Follies is, perhaps, Stephen Sondheim’s greatest masterwork, yet it is seldom performed these days because of its technical demands including requiring ten triple-threat leads and a cast of over twenty. We humbly aspire to bring you a Follies that captures its genius, and perhaps, in our intimate setting, with only nine rows in the orchestra, we can bring you closer and take you deeper into the hearts of our protagonists.
Follies is many things to many people. As if to demonstrate Sondheim’s absolute mastery of musical theatre, the tunes in Follies effortlessly emulate song styles of legendary composers from Victor Herbert, Jerome Kern, Vincent Youmans, the Gershwins, Harold Arlen, Kurt Weill, Eubie Blake, Cole Porter, and Noël Coward. Follies is a love song to musical theatre.
At the same time, writing in the early ‘70s when America was reeling from the Vietnam war, racial violence, and the assassinations of our greatest leaders, Sondheim and Goldman are also grieving our loss of innocence as we awakened to the lies we told ourselves in the ‘50s and ‘60s. Many of these treasured chestnuts of the golden era of musicals are satirized as shallow and empty. The irony is that Follies represents both a tribute to the traditional musical and its requiem. Its four protagonists live in delusion and Follies is a play about how each of them fights their way out of the personal folly of their own lies into the light of truth.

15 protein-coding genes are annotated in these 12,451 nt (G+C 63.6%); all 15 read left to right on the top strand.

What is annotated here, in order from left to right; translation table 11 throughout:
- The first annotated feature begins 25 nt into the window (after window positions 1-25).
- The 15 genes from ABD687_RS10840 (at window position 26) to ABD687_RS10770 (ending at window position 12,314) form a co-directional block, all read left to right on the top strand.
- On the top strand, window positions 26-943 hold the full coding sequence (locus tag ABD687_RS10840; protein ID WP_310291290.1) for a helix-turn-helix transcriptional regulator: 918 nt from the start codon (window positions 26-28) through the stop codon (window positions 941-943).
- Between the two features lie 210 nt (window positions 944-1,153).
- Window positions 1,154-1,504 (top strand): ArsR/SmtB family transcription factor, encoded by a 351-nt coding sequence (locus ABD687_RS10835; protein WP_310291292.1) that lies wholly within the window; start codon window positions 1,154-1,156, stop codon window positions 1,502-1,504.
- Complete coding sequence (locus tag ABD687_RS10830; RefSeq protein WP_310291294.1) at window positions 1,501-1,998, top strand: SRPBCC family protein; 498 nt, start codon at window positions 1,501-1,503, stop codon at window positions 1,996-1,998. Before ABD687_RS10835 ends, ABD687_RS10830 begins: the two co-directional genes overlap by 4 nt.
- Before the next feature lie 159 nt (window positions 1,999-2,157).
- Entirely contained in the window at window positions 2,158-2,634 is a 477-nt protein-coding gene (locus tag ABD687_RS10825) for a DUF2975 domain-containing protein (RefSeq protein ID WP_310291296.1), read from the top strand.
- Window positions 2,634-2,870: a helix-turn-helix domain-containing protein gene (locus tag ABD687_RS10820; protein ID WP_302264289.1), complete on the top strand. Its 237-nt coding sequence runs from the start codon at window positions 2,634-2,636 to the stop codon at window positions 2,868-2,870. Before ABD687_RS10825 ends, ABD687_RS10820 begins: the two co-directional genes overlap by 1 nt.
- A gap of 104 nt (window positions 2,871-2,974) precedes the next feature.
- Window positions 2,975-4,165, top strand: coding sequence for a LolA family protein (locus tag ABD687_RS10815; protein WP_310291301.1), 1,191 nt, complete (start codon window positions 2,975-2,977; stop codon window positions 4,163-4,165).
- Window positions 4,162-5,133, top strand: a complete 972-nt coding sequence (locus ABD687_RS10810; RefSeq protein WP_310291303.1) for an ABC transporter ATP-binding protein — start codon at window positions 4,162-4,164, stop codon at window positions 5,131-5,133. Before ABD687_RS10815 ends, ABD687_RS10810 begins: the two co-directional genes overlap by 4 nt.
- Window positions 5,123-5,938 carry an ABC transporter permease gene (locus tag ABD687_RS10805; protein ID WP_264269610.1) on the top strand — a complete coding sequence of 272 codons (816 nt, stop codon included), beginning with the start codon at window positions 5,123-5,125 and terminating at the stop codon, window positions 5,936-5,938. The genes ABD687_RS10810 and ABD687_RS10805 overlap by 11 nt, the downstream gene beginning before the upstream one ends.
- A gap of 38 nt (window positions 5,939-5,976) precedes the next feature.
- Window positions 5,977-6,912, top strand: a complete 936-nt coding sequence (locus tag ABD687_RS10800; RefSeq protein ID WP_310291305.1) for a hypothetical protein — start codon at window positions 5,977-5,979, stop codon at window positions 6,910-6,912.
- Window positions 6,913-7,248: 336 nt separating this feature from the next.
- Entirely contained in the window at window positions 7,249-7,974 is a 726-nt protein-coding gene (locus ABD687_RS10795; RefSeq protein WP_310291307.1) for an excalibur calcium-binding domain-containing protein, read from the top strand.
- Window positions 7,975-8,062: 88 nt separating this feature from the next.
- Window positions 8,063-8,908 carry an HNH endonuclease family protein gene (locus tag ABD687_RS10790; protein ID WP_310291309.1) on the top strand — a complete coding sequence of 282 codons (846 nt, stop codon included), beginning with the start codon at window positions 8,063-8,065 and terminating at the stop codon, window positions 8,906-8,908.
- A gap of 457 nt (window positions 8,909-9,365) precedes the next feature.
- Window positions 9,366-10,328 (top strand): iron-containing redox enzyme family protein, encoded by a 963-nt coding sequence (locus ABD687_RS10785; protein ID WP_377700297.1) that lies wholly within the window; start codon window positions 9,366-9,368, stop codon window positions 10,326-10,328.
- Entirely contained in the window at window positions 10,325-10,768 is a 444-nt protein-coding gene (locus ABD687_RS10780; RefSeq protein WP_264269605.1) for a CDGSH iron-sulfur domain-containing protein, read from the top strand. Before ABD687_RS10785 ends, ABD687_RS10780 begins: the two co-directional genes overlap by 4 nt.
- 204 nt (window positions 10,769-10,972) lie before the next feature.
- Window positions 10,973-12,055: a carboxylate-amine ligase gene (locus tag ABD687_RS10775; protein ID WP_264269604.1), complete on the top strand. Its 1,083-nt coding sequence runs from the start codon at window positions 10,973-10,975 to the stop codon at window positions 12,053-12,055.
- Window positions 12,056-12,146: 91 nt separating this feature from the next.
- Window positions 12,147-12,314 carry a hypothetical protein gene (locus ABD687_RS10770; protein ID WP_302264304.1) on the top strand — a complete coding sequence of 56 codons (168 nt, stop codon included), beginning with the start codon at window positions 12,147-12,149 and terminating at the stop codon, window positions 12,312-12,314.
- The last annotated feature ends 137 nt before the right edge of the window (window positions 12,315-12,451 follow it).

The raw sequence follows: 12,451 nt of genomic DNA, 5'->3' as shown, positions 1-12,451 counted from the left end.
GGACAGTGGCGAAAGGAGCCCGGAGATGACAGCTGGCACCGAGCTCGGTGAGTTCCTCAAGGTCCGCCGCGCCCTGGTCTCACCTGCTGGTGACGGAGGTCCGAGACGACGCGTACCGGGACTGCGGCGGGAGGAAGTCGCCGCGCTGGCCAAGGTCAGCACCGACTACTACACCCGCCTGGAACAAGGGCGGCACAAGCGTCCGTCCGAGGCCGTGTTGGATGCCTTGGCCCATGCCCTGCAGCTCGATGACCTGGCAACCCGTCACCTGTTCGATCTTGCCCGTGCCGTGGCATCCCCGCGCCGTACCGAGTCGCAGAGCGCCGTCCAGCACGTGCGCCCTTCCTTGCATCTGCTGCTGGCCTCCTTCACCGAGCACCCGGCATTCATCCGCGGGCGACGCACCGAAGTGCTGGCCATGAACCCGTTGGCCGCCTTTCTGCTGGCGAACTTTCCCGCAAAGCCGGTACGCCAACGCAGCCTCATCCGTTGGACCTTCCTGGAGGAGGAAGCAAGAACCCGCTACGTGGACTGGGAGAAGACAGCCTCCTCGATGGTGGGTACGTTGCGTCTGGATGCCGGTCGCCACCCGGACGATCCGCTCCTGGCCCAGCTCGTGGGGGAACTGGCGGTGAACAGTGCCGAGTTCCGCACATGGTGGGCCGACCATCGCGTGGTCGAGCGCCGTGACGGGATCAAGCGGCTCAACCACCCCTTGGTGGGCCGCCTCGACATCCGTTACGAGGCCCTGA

Follies is also a profoundly feminist piece. Written at a time when the women’s movement was taking hold in our country, it resonates even more profoundly now. The women who are the central figures of this story were brought up to visualize themselves as objects to be adored by the male gaze. Cast in a mold where all were required to have legs of a certain length and kicks of a certain height, how would they define themselves when their time in the headdress was over? Who would they be when the wrecking ball flattened the theater?
If all that is not enough, Follies also eloquently points out the folly of living in the past, of living in regret. In the long-delayed introspection of these couples, Sondheim and Goldman plead with us to give up our regrets and live in the present, to promise
ourselves that we will live the kind of life we will never regret.
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